bipartisan backing from influential Democratic senators including Connecticut's
Joseph Lieberman, New York's Daniel Patrick Moynihan, North
Dakota's Kent Conrad, plus Republicans Dole and Phil Gramm. New
Jersey, Massachusetts, Maryland, and Iowa have all passed legislation to create
or study second-chance homes.

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work shows that the New Democrats at PPI can blend useful social policy with
smart politics. But the debate over the minimum wage suggests they can be less
reliable guides to the politics of economic issues. In early 1995, when Robert
, Ted Kennedy, and Richard Gephardt began a serious
push for a higher minimum wage, the Clinton administration got some familiar
advice from the DLC's Washington operation. As columnist Morton Kondracke,
often an outlet for DLC views, explained in
Roll Call, "DLC officials think that, if Clinton calls for a
minimum-wage increase in the State of the Union—as White House aides
indicated he is inclined to do—it could wreak the same political damage as
his 1993 vow to veto any health care bill that did not provide universal
coverage." In another column Kondracke wrote that support for a wage hike
would "brand him [Clinton] as an 'old Democrat'"—the ultimate
insult for DLCers.

PPI's vice president for economic policy, Rob Shapiro, has spoken
and written frequently as a self-described "skeptic" on raising the
minimum wage. He prefers investing in job training and raising the earned income
tax credit for the working poor. (As Barry Bluestone and Teresa Ghilarducci
explained in "Feasible Antipoverty Policy,"
TAP, May-June 1996, the options are not mutually exclusive—they
reinforce one another.)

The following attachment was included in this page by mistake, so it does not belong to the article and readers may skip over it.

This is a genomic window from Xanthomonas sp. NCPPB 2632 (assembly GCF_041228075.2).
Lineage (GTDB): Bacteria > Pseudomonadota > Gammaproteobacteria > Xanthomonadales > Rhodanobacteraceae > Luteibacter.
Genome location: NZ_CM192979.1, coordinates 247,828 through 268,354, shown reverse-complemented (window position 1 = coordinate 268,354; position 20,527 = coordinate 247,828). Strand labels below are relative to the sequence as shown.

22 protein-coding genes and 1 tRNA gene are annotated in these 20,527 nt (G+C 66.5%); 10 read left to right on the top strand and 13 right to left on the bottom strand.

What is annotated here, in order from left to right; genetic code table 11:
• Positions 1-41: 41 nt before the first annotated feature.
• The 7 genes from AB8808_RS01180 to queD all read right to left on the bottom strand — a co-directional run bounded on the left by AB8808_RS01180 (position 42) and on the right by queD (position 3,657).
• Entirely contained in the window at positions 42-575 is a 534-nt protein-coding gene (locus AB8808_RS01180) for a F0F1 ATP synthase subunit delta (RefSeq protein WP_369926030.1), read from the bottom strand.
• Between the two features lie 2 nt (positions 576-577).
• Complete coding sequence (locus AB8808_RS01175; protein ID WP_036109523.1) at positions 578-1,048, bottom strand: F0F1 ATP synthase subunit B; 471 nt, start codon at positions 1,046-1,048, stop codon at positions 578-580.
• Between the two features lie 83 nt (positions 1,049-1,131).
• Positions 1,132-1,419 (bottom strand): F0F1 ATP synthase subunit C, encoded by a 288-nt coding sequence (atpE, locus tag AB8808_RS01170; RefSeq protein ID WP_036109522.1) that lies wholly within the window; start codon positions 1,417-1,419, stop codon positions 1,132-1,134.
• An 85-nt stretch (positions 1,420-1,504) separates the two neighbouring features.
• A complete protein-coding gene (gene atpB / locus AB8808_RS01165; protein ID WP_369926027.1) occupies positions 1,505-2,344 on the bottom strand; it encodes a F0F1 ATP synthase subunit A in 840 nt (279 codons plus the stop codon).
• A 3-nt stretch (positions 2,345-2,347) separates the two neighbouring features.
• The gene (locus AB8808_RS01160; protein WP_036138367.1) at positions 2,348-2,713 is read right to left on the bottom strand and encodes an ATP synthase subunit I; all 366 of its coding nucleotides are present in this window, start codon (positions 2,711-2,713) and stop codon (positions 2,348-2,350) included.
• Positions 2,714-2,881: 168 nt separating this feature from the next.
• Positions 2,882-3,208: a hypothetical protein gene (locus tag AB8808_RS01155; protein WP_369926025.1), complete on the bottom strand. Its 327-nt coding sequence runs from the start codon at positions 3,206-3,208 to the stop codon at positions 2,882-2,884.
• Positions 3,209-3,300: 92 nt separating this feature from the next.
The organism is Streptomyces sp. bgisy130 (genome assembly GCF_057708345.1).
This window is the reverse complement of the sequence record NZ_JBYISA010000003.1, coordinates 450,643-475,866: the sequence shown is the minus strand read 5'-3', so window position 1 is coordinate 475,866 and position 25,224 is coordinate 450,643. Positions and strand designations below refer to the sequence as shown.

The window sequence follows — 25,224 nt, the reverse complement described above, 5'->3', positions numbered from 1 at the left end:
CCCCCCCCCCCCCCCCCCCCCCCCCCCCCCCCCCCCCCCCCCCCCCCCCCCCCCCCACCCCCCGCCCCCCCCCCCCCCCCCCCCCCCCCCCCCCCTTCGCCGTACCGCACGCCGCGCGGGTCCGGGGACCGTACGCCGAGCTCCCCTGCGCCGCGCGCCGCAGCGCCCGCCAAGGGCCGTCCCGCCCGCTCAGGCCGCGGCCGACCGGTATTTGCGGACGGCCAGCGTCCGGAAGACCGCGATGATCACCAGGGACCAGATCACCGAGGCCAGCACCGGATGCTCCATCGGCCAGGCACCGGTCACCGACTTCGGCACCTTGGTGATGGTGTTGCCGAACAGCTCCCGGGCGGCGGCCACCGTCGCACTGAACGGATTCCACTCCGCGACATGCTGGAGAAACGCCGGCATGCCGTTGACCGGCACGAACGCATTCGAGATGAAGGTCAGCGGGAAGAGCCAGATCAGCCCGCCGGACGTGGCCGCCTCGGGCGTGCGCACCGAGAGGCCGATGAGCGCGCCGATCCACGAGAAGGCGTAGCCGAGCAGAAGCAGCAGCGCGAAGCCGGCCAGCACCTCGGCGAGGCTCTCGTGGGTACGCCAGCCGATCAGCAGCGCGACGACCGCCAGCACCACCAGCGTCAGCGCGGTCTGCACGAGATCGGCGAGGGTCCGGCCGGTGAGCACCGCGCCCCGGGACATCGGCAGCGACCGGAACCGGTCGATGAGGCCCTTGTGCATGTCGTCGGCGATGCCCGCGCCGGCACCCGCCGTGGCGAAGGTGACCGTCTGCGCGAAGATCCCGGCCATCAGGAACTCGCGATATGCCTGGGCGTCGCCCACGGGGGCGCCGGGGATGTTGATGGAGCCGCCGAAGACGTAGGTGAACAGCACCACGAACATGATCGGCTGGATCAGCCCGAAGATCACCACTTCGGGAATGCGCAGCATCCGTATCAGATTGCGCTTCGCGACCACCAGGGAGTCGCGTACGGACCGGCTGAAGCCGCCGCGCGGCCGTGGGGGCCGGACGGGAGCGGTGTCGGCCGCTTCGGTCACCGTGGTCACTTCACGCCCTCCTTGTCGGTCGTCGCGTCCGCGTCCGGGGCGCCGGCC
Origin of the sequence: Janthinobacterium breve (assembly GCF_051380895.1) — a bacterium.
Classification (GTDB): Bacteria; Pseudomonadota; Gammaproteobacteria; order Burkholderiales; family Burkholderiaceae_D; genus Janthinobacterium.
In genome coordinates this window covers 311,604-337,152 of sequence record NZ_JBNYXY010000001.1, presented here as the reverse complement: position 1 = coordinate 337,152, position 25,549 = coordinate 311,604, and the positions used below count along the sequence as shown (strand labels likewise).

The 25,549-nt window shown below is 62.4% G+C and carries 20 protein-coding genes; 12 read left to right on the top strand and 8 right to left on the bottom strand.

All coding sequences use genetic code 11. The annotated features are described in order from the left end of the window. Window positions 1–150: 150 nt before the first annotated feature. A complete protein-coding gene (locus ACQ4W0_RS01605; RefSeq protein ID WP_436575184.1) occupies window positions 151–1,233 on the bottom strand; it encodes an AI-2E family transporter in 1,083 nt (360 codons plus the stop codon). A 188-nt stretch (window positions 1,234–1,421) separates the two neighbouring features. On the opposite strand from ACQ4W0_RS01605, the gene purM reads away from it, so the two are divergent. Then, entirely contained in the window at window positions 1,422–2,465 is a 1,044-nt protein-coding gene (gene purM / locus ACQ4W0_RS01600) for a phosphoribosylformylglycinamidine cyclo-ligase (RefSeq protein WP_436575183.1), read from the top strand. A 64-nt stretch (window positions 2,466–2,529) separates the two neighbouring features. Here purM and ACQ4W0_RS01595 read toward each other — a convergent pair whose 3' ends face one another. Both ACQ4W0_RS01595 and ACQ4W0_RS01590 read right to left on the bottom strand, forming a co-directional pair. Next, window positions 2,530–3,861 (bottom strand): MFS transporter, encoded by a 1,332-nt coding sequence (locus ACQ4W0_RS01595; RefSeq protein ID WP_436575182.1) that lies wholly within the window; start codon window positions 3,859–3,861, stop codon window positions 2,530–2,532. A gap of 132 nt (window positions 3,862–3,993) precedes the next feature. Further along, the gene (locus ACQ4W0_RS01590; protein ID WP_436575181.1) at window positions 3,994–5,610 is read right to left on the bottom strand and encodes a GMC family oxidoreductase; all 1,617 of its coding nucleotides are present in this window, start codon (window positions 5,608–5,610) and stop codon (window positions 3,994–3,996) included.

In fact, Clinton did support the minimum-wage increase in the 1995 State of
the Union, and backed the wage hike through Congress. No member of the White
House economic team opposed raising the minimum wage. In October 1993,
then-Treasury Secretary Lloyd Bentsen—the most conservative voice
within Clinton's inner circle and generally a DLC ally—took two liberal
White House staffers aside and said, "I want you two young fellows to know
I've always supported the minimum wage, and I'm for raising it now."

Bentsen's political instincts proved better than the DLC's. The increase has
better than 70 percent popular support and shores up Clinton's image among
working-class Reagan Demo crats, the very group for which the DLC wants to
speak. And while the DLC's Washington staff was wary of the increase, its
chairman, Senator Joseph Lieberman, backed it.

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interest in three recent books—E.J. Dionne's
They Only Look Dead: Why Progressives Will Dominate the Next Political Era,
Jacob Weisberg's In Defense of Government: The Fall and Rise of
Public Trust
, and James Carville's We're Right, They're Wrong—has